A new digital currency hopes to offer financial services to the billions of people in the world who are excluded from conventional banking systems. What does it have to do to reach these people? And what's the current state of play? We took a closer look.
The startup Humaniq wants to establish a new cryptocurrency and use it to serve one particular target group: the 2.5 billion people in the world who have no or only limited access to formal banking systems, otherwise known as the "unbanked". They usually belong to two groups - either people who live in regions in which banks don't have a large amount of private customers - particularly South and East Asia, Sub Saharan Africa and South America. Others are people who don't have enough necessary identification to open a bank account.
These unbanked individuals don't have huge sums of money, but they could profit from smaller financial services like microcredit schemes, and added together (they constitute just under half of the entire world's population, after all!) they have considerable economic heft.
An affordable Android phone and a simple app
If the system is to really work and be accessible to everyone in this group, there are a few factors that are essential.
- It requires a simple and universal method of identfication.
- Access to the system must be guaranteed for everyone.
- The system has to be as user-friendly as possible, to make it accessible for people regardless of their educational background, age, etc.
- The individual components of the service, e.g. registering and transactions have to be free, wherever possible
According to Humaniq, future users of their service will be able to use it equipped only with their face, a mobile phone and access to the internet. The company assumes that an Android based smartphone costs from around 10-15 USD. The phone's camera combines with facial recognition software to ensure a secure login - asking you to make a range of different expressions in order for you to identify you. The Humaniq app is designed as simply as possible - with animal symbol pins and a clear layout - and the currency only works with amounts in whole numbers.
At first, the system will offer bank accounts and currency transactions, before moving on to services such as peer-to-peer loans, insurances and wage payments. These advanced features should be developed by third parties, possibly new startups. This open approach should also allow for innovations that the founders of Humaniq hadn't originally thought of.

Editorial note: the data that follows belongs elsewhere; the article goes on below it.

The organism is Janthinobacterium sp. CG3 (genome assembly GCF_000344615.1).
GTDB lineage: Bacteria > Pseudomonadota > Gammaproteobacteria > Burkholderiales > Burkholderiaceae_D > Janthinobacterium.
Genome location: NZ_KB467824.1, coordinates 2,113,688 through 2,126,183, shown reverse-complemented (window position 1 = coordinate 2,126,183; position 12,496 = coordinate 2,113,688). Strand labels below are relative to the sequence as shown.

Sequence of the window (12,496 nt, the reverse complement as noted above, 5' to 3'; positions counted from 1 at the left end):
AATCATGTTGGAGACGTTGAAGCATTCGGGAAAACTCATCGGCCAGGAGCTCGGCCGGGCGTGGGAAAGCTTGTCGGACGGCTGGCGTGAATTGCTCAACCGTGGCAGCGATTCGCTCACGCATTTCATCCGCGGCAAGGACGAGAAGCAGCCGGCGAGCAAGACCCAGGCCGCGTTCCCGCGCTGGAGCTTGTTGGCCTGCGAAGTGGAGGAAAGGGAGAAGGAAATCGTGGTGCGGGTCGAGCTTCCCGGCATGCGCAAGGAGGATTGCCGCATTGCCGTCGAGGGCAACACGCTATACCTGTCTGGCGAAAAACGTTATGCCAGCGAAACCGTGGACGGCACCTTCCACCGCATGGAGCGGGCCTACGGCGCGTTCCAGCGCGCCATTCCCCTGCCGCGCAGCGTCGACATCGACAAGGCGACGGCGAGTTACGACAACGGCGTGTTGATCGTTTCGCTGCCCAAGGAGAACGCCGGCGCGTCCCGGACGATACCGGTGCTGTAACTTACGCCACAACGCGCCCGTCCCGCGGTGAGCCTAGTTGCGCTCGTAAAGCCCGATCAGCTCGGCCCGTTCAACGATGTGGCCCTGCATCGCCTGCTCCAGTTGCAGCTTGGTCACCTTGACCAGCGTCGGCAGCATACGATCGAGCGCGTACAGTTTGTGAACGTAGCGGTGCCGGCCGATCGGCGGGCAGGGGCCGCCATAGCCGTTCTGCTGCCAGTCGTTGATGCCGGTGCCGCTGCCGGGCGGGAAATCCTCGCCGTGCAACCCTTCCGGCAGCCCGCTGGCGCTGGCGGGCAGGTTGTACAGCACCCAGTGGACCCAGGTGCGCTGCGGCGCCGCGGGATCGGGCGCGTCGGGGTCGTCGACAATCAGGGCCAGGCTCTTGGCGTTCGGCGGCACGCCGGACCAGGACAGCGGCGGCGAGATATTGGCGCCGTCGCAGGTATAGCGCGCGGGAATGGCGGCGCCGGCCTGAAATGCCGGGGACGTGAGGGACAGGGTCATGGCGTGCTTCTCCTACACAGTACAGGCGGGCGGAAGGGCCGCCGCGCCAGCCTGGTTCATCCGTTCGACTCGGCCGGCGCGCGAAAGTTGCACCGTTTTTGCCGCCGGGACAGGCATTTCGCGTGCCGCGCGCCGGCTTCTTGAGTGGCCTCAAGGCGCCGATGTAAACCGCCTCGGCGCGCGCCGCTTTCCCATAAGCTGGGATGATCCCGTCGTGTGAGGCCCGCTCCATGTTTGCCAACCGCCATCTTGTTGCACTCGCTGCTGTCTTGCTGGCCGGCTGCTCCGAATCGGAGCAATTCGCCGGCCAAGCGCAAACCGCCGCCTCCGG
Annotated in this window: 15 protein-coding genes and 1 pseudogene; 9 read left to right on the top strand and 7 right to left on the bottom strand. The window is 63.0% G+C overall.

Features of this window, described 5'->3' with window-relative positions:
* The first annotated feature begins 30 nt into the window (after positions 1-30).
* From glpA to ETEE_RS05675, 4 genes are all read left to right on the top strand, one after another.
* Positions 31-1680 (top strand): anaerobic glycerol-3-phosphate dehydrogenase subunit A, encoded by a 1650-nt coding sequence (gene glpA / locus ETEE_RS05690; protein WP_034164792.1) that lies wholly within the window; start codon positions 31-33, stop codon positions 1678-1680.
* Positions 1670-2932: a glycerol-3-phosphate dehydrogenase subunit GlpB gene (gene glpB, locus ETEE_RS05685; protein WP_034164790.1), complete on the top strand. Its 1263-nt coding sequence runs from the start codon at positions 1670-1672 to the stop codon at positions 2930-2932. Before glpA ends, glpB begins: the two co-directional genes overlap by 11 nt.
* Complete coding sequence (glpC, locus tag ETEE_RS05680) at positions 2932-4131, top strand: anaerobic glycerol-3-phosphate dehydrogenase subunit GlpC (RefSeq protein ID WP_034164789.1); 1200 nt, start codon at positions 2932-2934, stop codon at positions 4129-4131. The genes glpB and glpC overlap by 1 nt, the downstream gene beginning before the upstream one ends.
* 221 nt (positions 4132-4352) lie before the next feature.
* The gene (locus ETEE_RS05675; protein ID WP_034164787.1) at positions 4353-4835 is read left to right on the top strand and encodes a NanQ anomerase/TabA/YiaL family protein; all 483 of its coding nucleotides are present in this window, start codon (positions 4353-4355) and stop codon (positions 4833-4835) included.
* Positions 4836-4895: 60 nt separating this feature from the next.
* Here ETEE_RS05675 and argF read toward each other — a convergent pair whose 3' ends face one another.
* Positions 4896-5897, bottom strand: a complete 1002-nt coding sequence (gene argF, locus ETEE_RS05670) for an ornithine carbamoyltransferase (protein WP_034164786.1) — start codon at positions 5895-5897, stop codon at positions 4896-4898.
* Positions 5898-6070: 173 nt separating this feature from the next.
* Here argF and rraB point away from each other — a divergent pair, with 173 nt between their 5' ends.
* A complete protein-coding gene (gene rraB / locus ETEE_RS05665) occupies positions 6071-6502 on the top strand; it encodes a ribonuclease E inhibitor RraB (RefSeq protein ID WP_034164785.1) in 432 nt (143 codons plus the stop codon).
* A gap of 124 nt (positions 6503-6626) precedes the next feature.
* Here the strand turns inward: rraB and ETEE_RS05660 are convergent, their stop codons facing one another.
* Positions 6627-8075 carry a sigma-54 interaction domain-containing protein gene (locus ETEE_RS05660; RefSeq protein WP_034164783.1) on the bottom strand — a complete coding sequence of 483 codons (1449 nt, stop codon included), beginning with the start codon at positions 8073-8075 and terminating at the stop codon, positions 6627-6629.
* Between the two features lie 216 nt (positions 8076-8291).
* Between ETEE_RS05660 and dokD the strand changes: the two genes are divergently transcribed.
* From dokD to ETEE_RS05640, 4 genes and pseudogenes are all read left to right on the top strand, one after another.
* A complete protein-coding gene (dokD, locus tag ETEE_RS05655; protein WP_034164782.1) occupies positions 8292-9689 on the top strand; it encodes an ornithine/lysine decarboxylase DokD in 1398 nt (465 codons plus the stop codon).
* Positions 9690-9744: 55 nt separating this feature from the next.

Starting a currency and watching it grow
At the start of the currency's life, coins first had to be created that have a value for the user.. The Initial Coin Offering (ICO) ran until the 27th of April 2017, where it was possible to exchange Ether, Bitcoin and US Dollar into the new currency. Nearly 12,000 transactions raised over five million USD. Now the currency is being traded on various different cryptocurrency exchanges.
In order to help grow the network of people using Humaniq, new users are rewarded with a small amount of Humaniq coins (HMQ), and recommending the service to others can also bag you a bonus. That means that every new user creates new coins, although individual users can only receive a limited number of coins as a reward. These amounts cause the absolute number of HMQ to grow, although the sum of all possible coins is defined as five times the amount of coins that were created during the ICO. After that no new coins are emitted within the system.
We take Humaniq for a test run
When we took a closer look at Humaniq, it looked like they had really understood the needs of their target audience, and looked pretty promising. One of the biggest technical challenges is bound to be ensuring that the biometric identification system is completely secure. The prototype of the app – although it still basically not operable – looks well designed. It will be interesting to see how easily the 2.5 billion people that the service has been designed for will find it to get connected to the network. Those who are now participating in the currency system since the ICO probably already have access to official financial services and have a certain amount of capital. How will the two groups now do business with each other?
But there's one aspect of Humaniq which makes me have some reservations though. I logged myself into the personal dashboard, a tool that was used to carry out the ICO and that can still be accessed online. Even when calling up the site over HTTPS, the form used to create an account is sent over non-secure protocol - basically, you send your passwort for your Humaniq account through the internet in plain text. And in this portal, various different tracking scripts are loaded, including for example, roistat.com, yandex.ru and google-analytics.com.
Tracking isn't always a bad thing. But when you're in a space that enables financial transactions, you should be cautious and it should be clear what you're actually doing. That doesn't necessarily mean that the ICO transactions weren't secure. But it doesn't make a good impression when a bank-like company seems not to fulfil even the most basic security requirements. Hopefully when the system is developed further, it's an aspect that will gain more attention.
The transaction area also has an online chat function, which was helpful when it came to general questions. But when I voiced my concern about the safety issue, no answer came for nearly 25 minutes. When I posed the question again, I was asked to give them my email address. My chat partner, Lee, would get back to me.
This article is a translation by Marisa Pettit of the original article that appeared on RESET's German-language site.